An adult Great White Shark captured earlier this week died just three days after arriving at a Japanese aquarium.
The shark died on Friday. Just one day earlier, the Okinawa Churaumi Aquarium had stated on its website: “Although the difficulty in transporting and keeping living Great White Sharks in aquariums, we have succeed to display the shark in our aquarium.”
The cause of death is under investigation, but the shark had refused to eat since arriving at the aquarium.
A keeper had told the Wall Street Journal prior to the shark’s death that its food would include fish, squid, and pork.
“Every day is a new experience for us and we are learning many new things–this is a first for us,” the keeper said.
Staff was busy trying to teach the shark how to swim inside a tank without crashing into its walls.
The shark appeared to be adjusting to the tank “but its condition took a sudden turn for the worse early this morning,” an aquarium spokeswoman said.
The 11.5-foot (3.5 meter) shark was accidentally caught in a net in southwestern Japan on Tuesday.
Chris Lamb, a visitor to the aquarium, saw the shark in the tank on Thursday.
I went to Churaumi Aquarium in Okinawa today to see the White shark. It is housed in a relatively small tank with other Bull Sharks, Tiger Sharks, Lemon sharks, Sandbar sharks, a sting ray, and a bowmouth guitarfish. (Sorry about the commentary, I brought my kids to this possibly once in a lifetime opportunity.)
Posted by Chris Lamb on Thursday, January 7, 2016
“It is housed in a relatively small tank with other bull sharks, tiger sharks, lemon sharks, Galapagos sharks, a stingray, [and] a bowmouth guitarfish,” he said.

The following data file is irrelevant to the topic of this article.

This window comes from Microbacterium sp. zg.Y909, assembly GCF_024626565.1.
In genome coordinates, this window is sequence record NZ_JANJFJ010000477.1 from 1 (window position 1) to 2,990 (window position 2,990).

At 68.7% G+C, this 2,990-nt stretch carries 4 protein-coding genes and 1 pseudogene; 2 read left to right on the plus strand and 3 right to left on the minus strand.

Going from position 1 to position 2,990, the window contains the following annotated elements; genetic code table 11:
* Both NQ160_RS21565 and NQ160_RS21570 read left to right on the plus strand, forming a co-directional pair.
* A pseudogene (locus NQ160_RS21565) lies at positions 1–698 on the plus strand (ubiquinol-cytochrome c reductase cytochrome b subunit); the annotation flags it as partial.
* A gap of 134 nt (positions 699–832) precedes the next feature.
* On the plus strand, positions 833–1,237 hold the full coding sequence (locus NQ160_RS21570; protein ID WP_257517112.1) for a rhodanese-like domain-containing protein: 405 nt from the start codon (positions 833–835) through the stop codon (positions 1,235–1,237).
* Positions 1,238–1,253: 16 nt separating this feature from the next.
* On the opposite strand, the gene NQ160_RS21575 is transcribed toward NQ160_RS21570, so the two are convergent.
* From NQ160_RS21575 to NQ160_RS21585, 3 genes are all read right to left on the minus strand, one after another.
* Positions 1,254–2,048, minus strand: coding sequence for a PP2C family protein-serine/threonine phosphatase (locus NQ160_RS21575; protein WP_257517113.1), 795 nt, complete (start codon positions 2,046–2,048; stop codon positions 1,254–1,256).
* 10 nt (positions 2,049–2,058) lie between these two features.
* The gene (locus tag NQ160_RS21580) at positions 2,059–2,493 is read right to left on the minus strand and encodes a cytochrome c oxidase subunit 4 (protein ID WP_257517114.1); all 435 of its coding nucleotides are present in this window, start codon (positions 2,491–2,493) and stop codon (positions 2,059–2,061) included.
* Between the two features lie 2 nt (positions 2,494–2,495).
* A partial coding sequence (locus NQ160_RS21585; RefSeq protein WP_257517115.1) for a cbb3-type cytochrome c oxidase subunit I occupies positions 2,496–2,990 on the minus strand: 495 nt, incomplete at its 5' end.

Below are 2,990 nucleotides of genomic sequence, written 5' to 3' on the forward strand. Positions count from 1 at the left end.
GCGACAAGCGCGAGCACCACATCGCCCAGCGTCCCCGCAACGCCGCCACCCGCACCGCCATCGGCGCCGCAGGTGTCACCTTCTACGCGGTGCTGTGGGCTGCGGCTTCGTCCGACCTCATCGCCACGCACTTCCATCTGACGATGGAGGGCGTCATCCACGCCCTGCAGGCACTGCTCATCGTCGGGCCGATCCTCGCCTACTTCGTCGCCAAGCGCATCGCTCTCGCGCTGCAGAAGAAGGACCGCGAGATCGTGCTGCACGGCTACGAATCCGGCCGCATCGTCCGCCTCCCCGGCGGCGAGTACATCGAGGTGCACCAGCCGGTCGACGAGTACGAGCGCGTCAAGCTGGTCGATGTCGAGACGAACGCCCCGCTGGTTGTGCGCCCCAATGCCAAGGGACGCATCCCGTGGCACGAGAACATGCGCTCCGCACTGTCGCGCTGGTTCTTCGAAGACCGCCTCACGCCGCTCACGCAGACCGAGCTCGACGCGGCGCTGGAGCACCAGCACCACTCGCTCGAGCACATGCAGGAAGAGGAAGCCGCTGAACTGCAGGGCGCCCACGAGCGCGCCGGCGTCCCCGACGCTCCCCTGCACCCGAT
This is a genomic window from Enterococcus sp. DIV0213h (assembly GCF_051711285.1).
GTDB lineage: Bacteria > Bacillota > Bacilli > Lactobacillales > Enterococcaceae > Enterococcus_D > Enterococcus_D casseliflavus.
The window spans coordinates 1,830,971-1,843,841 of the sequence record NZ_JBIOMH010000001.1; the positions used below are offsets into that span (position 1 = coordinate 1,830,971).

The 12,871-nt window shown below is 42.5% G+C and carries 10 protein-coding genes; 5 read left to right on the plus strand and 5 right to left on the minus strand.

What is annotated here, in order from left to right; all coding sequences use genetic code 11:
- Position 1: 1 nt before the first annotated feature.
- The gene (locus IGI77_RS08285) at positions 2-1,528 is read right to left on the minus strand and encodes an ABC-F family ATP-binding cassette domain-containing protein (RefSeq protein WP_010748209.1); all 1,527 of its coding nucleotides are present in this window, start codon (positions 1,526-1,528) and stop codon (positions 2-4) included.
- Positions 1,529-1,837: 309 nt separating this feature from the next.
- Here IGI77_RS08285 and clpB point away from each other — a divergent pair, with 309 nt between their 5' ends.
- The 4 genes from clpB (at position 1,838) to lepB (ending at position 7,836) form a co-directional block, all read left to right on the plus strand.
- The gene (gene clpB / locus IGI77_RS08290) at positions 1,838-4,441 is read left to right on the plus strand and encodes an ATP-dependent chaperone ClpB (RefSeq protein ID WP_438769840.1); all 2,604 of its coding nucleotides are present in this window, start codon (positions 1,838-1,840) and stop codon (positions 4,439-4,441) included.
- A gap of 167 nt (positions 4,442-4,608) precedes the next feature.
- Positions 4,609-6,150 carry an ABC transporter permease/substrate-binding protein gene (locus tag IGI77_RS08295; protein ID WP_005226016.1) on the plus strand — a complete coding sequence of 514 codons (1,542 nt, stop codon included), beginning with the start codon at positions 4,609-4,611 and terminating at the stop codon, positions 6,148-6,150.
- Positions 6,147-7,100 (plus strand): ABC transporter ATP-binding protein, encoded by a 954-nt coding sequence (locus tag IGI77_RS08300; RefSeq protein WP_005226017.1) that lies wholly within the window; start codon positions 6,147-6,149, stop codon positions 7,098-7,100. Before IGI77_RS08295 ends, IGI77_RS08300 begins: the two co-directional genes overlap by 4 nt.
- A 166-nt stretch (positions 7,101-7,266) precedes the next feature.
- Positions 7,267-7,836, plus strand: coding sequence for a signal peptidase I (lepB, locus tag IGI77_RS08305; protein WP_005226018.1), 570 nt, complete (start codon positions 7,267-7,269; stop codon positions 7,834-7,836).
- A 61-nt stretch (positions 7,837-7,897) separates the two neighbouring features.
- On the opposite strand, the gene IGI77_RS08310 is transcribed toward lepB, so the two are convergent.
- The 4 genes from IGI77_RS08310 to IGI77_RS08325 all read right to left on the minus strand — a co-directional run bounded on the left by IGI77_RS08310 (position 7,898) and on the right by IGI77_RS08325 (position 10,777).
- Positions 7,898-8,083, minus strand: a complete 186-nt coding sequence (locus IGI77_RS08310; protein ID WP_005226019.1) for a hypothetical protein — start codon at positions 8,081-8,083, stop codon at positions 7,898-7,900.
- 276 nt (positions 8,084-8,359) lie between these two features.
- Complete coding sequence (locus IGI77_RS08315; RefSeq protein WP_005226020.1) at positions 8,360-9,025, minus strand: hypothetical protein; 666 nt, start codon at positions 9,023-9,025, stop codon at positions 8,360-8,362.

Great white sharks have historically not fared well in captivity, with only the Monterey Bay Aquarium in California displaying them for extended periods of time without them dying.
White shark expert Michael Domeier on the Marine Conservation Science Institute’s Facebook page noted that the Monterey Aquarium takes pains to capture only baby white sharks, then introduce them to the display tank after conditioning in an ocean pen.
An official for People for the Ethical Treatment of Animals, or PETA, Asia, criticized keeping the shark in captivity as “cruel and wrong.”
“The cause of death is clear: captivity. The shark never had to die like this,” Jason Baker, PETA’s vice president of international campaigns, told the Associated Press.
But aquarium researcher Keiichi Sato said the aquarium abides by Japanese and international laws and believes its efforts contribute to education and science.
“Many visitors had asked us to exhibit the great white shark,” he said.
After the shark weakened on Thursday, it sank to the bottom of the tank. Efforts to give it oxygen after moving it to a separate special tank failed.